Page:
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Violin and Melody:  Heschel’s Poetry as “Initiation” of the Ineffable

Violin and Melody: Heschel’s Poetry as “Initiation” of the Ineffable

Violin and Melody:

Heschel’s Poetry as “Initiation” of the Ineffable, the Divine

Konstantin Kulakov
For The Philosophical Theology of Abraham Joshua Heschel
Dr. Cornel West

It is difficult to picture the character of Western civilization without the rationalism of Rene Descartes; from the cartesian coordinate graph of mathematics, to the famous "cogito ergo sum" (I think, therefore I am), Descartes looms large in our post-enlightenment thought. Still, from the Foucault’s book Madness and Civilization to Antonio Demasio’s Descartes’ Error, philosophers and neuroscientists have demonstrated the enduring influence and problematical nature of Descartes’s thought. Abraham Joshua Heschel’s philosophy-of-religion begins where Descartes left off, challenging Descartes’ rationalism. For Heschel, “philosophy that begins with radical doubt ends in radical despair.”[1] It is not a comprehensive and coherent system of philosophical propositions that affirm God’s attributes (i.e. Aquinas, Calvin); instead, Heschel argues that philosophy begins in wonder: for him, philosophy is “a retreat, giving up premises rather than adding one, going behind self-consciousness and questioning the self and all its cognitive pretensions.”[2]

I will never forget a fellow classmate’s response to Heschel’s collection The Ineffable Name of God: Man: “I didn’t like it. I felt that there is something missing there; it does not compare to the fullness of his prose.” However, it is exactly this poetic economy, efficiency of language that defines Heschel’s philosophy of religion. “Music, poetry, religion— they all initiate in the soul’s encounter with an aspect of reality for which reason has no concepts and language has no names.”[3] Along with Heinrich Zimmer, I argue that it is the particularity of poetry that provides a medium where the embodied, complex, and ambiguous nature of reality may be engaged without the reductionist, descriptive impulse. Through poetry, we may encounter the experience of an “activist theology” on its own terms.  Thus, it is my assumption that Heschel’s philosophy of religion is inseparable from his poetry just as his theology is inseparable from his activism. Throughout this paper, I will explore three maxims of Heschel’s philosophy of religion and critically examine how his poetry is a reification of each maxim: 1) wonder as the beginning of philosophy, 2) science and spiritual insight as distinct, objective reality 3) and wonder as a call to action.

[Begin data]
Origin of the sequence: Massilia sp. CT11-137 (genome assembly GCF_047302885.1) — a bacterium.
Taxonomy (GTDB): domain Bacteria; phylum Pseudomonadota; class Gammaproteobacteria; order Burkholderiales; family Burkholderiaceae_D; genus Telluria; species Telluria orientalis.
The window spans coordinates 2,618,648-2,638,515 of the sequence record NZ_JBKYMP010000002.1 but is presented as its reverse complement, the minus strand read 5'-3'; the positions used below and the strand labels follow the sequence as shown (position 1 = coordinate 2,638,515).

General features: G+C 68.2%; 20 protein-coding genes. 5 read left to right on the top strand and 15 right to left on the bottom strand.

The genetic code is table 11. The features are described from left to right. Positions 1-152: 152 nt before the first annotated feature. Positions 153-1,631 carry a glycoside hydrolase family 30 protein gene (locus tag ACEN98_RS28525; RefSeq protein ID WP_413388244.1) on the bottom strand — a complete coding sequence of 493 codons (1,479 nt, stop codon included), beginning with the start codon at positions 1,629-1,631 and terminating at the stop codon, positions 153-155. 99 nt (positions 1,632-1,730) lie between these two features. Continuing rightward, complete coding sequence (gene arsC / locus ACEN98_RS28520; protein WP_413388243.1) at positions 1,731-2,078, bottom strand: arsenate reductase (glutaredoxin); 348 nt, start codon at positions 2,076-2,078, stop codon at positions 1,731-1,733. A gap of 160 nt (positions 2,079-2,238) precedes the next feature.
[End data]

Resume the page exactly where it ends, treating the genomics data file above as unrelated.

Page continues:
Wonder as the Beginning of Philosophy

Heschel’s philosophy makes a powerful case for wonder; however, it is only by relating his prose (philosophy of religion) to his poetry may we engage the experience of wonder on its own terms. Heschel writes: “the greatest hindrance to knowledge is our adjustment to conventional notions, to mental cliches.”[4] Heschel already witnessed what he believes to be the logical end of modernity: the instrumental reason of Zyklon B and the atom bomb. Thus, for him, the Cartesian maxim of radical doubt will only lead to radical despair. By affirming wonder, Heschel claims that he is returning to Plato’s conception of thaumatism and disturbing mental placidity. Thus, Heschel does not sever his tie to what he referred to the ineffable. One of the words used to describe the experience of wonder is reverence: “Reverence is an attitude as indigenous to human consciousness as fear when facing danger or pain when hurt. The scope of revered objects may vary, reverence itself is characteristic of man in all civilizations….”[5]

However, by claiming that the essential characteristic of wonder escapes language, Heschel encounters a new problem: the difficulty of all discourse, including poetry, of engaging the ineffable. Heschel addresses this problem through the concept of the indicative, often turning to embodied sensory language of love, beauty and nature: “…while we are unable either to define or to describe the ineffable, it is given to us to point to it. By means of indicative rather than descriptive terms, we are able to convey to others those features of our perception which are known to all men.”[6] Nevertheless, Heschel admits that indicative terms may diverge for different people, but it is the “essence of perception,” the universal capacity that is recognizable.

            In order to explore the characteristics of wonder, it is necessary to ground the nature of the experience in the philosophical language of Heschel: “often it appears as if the mind were a sieve in which we try to hold the flux of reality, and there are moments in which the mind is swept away by the tide of the unexplorable, a tide usually stemmed but never receding.”[7] One of the strongest illustrations of this experience is in Heschel’s poem “Need.”